Traditional way to make contact with an art work:
Erwin Panofsky – 3 stages of watching: describe what you see (concrete) , which theme is shown (iconographic), base the theme and the presentation in the historical context (religious, cultural, political, social tendencies)
Contemporary art: watching a challenge – a process (Dr. Gabriele Wimböck, Dr. Alexander Glas, artist Rudolf Wachter)
- Keeping the curiosity and watching at irritation: what it is making irritation? what blocks my way into?
- own living and art experiences are projected onto the artwork – a dialogue between the self and the art can start being aware
- Taking knowledge like biographies, sources of inspiration, looking at the way of painting, material and texture etc.
article Denver Post: Ray Mark Rinaldi – art and active audience: participatory art changes audience – source: http://www.denverpost.com/ci_22288730/art-and-active-audience-participatory-art-changes-audience
related artists: Anne Hamilton, Tino Sehgal, Rirkrit Tiravanija, Eiko & Koma http://www.eikoandkoma.org/
related “institution”: 21cmusemhotels
artist: Markuz Wernli Saitô art in public – art in public – source: http://momentarium.org/research/artlife.pdf related artists: Seyed Alavi, Grady Gerbracht
Ted video with Jane Deeth, : What´s wrong with contemporary art? source: https://www.youtube.com/watch?v=Hjh7b5yP2Vc
Jane Deeth: “Engaging Strangeness in the Art Museum: an audience development stragedy” source: https://www2.le.ac.uk/departments/museumstudies/museumsociety/documents/volumes/deeth28.pdf
webside with information/blog etc. by Jane Deeth – source: http://www.newaudiencesforart.com/
Jane Deeth raises interesting insights:
1 Listen to the artwork, think about our fears, our disappointments and prejudices
2 Name what it is I dont like, examine what I dont like. Is it learned, does it affect my behaviour.
3 Have a conversation around the dont likes.
Monika asks some personal questions: Where are the borders in interacting?
What is my personal interaction with the audience? Which kind of connection do I want for myself?
Wouldn’t it be interesting to act as a child in the museum.
Mwamba’s view of the audience focused on Zambian issues of elitism, performance and location.
He asked ‘What happens to art when there is no audience?’ What indeed!
Emma considered the participation of the audience, marking on the floor, gestural, raw, merging accidental and intentional. Tricia Brown, a choreographer explores the limits of her body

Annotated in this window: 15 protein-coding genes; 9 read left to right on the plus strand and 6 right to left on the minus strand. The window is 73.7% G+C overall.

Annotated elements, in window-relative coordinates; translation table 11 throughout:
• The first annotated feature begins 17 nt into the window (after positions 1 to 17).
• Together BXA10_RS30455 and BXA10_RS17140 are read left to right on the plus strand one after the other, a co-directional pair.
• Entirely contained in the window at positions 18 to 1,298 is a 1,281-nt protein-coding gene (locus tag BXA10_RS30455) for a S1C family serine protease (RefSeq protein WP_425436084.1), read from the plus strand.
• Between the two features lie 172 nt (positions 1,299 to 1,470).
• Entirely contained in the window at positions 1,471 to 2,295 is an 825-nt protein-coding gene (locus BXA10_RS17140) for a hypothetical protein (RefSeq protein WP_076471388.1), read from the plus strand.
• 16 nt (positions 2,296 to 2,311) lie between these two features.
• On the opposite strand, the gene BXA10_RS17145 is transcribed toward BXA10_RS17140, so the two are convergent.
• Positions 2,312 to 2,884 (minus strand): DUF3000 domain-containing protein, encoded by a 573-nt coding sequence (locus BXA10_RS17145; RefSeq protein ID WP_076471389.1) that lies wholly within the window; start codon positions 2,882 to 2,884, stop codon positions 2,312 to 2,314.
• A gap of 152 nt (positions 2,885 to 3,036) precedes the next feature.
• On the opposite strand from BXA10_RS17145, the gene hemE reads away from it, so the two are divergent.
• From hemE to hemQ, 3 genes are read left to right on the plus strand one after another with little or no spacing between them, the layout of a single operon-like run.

German artist Carsten Hollers explores slides in his Test Site at the Tate. He encourages visitors to engage with his work in unusual ways.
Emma referenced the Manchester Hospital arts project, and its healing powers and Olafur Eliasson’s Weather Project, also at the Tate.
Serbian artist Marina Abramovitch risked death for her art with perhaps the ultimate audience participation performance, Rhythm 0, 1974.
Tanya considered the Arts Engagement Index by Artist Status which evidences greater involvement in the arts by income producing artists rather than non artists. Cross-cultural interests also correlated strongly with higher levels of engagement.
The Australians have looked at methodologies for engagement and Ontario has studied engagement linked to attendance.
Tanya argues from experience that it is sometimes necessary to facilitate engagement, to lead the nervous, provide seating for ponderance, perhaps lower the eyeline, provide attendants with ‘let’s talk art’ badges, market and label.
Mathew cited Banksey’s Dismaland, where artist turns celebrity (http://www.theguardian.com/artanddesign/jonathanjonesblog/2015/aug/21/in-dismaland-banksy-has-created-something-truly-depressing). He noted the importance of the ‘welcome’, be it the building, the engagement of the artist with the audience, the participation of the audience.
I particularly enjoyed his pastiche on Ladybird books: ‘”Is the art pretty?” says Jane. “No,” says Mummy, “Pretty is not important.” John does not understand. “It is good not to understand.” says Mummy. John doesn’t understand.’
Alison showed work outside and in public places (Red Shoes). She spoke of audience participation, with Sleeping Beauties (Bellas Durmientes), where victims of domestic violence add their story to the web site, of comodification of work, the siting of work where it cannot be seen.
My approach to site was practical and focused on painting, from who initiates a project/exhibition, the focus/participants, the purpose, the possible locations. I listed open competitions, online galleries, examples of sites from lifts to beach promenade to pop up to site specific. I considered public and private funding, and the funding controversy of artists not being paid.
Ines talked of how art has moved from the museum walls to the street in Geneva. She explored art found in woodland, ghosts, pictures, blue trees (funded by a watch company), sculpture. She referenced Goodwood Sculpture Park, (www.sculpture.org.uk, which I had forgotten about), work in a desert, weaving in trees, narrative painting where once might have been graffiti.
Maire chose to focus on displays within her home, highlighting the importance of a creative outlet and being true to yourself. Asking ‘Does a display need an audience?’
Rob focused on the display of photography and the impact digitising has had on the size of work.
Reflecting on the Evening
Such a clever approach to research, divide and conquer. We all brought something different and something of ourselves to our presentations. The breadth and depth of the research, the focus, the direction could not have been achieved by one individual, not to mention the time it would have take to do so well.
The words of Jane Deeth will be ever present.
Thank you one and all.